Then there are the men who are good but not great, and we may thank God that there are so many of them, being grateful not that they failed to achieve greatness but that by the grace of God they managed to acquire plain goodness.…
Every pastor knows this kind—the plain people who have nothing to recommend them but their deep devotion to their Lord and the fruit of the Spirit which they all unconsciously display. Without these the churches as we know them in city, town and country could not carry on. These are the first to come forward when there is work to be done and the last to go home when there is prayer to be made. They are not known beyond the borders of their own parish because there is nothing dramatic in faithfulness or newsworthy in goodness, but their presence is a benediction wherever they go. They have no greatness to draw to them the admiring eyes of carnal men but are content to be good men and full of the Holy Ghost, waiting in faith for the day that their true worth shall be known. When they die they leave behind them a fragrance of Christ that lingers long after the cheap celebrities of the day are forgotten. GTM099

    Thank You, Lord, for the host of good people in our church! May each one be richly blessed of You today. Direct me to some today who I could thank for their faithfulness. Amen.


Tozer, A. W. (2001). Tozer on Christian leadership: A 366-day devotional. Camp Hill, PA: WingSpread.



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The Real Church

by Richard Rose 23. July 2012 23:25

A.W.Tozer really nails it this morning. This from Tozer on Christian Leadership: a 366 Day Devotional. "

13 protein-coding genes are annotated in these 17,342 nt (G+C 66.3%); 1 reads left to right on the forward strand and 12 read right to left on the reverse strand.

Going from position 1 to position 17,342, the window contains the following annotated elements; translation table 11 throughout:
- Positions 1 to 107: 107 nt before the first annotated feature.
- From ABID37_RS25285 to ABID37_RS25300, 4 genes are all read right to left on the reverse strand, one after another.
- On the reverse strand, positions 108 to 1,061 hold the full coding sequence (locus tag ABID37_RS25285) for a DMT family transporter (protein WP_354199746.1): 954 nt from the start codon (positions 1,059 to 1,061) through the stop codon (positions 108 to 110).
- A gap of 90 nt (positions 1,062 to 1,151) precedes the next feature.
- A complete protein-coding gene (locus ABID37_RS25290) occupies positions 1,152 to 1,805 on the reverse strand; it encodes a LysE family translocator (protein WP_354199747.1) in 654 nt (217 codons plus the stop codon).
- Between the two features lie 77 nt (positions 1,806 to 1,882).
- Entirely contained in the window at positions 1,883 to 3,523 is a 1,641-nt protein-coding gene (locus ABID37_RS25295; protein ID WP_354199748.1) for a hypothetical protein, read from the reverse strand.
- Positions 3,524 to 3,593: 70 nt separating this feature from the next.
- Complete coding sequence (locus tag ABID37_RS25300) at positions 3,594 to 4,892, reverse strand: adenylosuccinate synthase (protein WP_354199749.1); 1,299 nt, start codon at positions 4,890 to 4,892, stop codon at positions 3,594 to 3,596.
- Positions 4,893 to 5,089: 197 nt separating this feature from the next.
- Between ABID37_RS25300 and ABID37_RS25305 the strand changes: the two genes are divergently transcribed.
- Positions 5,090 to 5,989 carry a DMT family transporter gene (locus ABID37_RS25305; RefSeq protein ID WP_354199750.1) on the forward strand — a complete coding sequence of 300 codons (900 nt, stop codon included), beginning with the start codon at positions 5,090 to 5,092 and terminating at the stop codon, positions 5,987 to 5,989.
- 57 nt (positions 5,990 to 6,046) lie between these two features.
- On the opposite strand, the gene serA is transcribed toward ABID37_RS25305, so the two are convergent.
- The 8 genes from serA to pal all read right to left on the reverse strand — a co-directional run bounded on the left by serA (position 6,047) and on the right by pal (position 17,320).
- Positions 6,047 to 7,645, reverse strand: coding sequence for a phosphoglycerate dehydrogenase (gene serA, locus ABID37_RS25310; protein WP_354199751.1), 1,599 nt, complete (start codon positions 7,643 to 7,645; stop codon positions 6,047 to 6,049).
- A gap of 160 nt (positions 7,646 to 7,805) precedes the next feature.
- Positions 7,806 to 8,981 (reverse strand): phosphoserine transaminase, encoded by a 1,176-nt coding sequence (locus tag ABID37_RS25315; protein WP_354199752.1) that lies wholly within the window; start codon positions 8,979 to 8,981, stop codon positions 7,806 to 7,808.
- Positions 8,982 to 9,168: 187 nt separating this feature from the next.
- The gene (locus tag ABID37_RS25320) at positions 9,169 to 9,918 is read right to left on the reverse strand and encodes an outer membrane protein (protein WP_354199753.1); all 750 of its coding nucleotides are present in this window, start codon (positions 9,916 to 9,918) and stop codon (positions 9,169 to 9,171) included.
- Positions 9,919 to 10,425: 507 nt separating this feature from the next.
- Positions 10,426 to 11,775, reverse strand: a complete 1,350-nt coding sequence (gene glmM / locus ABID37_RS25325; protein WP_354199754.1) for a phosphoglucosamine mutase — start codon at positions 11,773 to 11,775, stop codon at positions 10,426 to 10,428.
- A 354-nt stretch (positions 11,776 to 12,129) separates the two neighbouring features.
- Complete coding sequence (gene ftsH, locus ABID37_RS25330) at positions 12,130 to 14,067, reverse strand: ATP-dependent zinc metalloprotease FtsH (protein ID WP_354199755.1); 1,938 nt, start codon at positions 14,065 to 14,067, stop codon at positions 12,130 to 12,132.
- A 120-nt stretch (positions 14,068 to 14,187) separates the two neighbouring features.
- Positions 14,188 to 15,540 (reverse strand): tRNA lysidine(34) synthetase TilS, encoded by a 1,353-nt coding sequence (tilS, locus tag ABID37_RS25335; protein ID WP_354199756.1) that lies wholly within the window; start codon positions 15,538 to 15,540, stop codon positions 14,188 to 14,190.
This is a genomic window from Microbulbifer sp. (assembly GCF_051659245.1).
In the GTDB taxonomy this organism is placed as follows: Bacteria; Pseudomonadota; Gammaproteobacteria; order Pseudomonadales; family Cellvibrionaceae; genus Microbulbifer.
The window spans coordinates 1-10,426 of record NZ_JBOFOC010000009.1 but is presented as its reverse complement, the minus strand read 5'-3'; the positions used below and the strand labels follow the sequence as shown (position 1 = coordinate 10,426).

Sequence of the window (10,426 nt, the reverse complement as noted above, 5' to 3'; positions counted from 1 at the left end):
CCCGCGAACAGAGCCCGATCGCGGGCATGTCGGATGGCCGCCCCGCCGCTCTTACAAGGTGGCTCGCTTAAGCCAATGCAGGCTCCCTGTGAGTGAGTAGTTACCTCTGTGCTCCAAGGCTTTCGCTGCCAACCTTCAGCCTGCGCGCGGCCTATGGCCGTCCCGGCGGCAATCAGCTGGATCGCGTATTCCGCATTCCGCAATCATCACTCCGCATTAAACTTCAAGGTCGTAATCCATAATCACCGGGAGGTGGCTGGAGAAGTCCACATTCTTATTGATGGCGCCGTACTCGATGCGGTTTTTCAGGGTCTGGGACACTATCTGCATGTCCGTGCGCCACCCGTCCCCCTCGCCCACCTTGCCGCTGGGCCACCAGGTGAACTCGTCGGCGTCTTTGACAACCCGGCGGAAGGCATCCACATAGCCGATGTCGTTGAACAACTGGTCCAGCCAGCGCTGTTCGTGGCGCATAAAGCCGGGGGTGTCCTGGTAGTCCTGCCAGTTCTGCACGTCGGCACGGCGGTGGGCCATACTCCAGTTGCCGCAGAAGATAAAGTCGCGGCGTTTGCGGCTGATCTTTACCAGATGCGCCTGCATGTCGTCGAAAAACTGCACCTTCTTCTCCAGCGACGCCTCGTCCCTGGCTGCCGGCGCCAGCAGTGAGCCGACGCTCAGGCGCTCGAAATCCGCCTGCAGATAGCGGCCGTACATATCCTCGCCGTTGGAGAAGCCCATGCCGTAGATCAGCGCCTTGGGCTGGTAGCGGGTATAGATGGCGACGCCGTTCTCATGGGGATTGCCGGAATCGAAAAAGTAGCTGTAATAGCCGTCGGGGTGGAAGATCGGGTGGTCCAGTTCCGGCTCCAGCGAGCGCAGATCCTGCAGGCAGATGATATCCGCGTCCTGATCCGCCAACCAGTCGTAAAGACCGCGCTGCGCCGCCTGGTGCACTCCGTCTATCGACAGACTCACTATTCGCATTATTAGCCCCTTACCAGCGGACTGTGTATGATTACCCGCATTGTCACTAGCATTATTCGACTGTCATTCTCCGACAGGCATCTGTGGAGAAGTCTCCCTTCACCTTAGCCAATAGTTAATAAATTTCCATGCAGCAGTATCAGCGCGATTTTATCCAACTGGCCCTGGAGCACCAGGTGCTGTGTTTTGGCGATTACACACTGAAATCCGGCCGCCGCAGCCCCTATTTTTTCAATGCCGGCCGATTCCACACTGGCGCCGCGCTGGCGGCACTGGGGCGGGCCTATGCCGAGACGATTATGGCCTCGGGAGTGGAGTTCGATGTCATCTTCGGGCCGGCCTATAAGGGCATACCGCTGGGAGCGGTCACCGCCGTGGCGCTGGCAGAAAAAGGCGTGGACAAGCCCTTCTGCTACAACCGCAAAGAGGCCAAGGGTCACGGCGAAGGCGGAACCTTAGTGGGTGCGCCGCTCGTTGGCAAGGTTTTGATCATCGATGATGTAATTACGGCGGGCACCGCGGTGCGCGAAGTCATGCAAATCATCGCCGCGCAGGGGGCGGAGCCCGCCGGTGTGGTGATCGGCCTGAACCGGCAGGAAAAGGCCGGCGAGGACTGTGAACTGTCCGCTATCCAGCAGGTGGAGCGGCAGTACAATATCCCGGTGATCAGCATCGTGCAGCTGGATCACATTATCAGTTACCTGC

Without biblical authority, or any other right under the sun, carnal religious leaders have introduced a host of attractions that serve no purpose except to provide entertainment for the retarded saints.
It is now common practice in most evangelical churches to offer the people, especially the young people, a maximum of entertainment and a minimum of serious instruction. It is scarcely possible in most places to get anyone to attend a meeting where the only attraction is God. One can only conclude that God’s professed children are bored with Him, for they must be wooed to meeting with a stick of striped candy in the form of religious movies, games and refreshments.
This has influenced the whole pattern of church life, and even brought into being a new type of church architecture, designed to house the golden calf.
So we have the strange anomaly of orthodoxy in creed and heterodoxy in practice. The striped-candy technique has been so fully integrated into our present religious thinking that it is simply taken for granted. Its victims never dream that it is not a part of the teachings of Christ and His apostles. MDP135–136

    Help me to demonstrate a God so real that no one could ever be bored with Him. Amen.


Tozer, A. W. (2001). Tozer on Christian leadership: A 366-day devotional. Camp Hill, PA: WingSpread.